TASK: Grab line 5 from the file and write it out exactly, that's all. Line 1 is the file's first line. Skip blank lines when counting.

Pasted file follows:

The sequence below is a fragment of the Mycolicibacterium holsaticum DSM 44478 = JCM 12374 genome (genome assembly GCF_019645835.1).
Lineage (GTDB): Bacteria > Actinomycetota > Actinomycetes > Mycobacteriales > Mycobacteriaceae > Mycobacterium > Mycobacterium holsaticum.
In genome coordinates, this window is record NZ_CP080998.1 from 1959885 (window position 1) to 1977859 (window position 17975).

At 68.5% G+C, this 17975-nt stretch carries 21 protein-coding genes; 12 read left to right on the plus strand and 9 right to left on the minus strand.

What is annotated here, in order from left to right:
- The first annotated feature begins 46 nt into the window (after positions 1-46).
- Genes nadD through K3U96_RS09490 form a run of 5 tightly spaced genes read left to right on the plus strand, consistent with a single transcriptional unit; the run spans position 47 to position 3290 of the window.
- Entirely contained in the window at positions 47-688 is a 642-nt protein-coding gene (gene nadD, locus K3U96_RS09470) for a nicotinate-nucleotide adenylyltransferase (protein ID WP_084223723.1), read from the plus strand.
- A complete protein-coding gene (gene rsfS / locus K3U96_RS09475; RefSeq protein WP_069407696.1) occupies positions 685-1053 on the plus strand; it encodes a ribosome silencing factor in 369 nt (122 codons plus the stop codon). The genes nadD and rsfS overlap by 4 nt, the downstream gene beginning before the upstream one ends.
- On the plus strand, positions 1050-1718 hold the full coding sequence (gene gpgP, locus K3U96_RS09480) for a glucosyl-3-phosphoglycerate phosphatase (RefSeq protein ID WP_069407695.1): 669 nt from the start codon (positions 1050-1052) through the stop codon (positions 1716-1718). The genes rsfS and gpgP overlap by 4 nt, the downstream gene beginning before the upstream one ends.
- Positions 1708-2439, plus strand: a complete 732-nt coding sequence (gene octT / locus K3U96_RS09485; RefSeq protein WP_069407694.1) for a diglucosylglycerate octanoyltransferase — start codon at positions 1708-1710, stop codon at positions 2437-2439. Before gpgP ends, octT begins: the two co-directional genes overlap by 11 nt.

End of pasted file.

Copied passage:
What is annotated here, in order from left to right: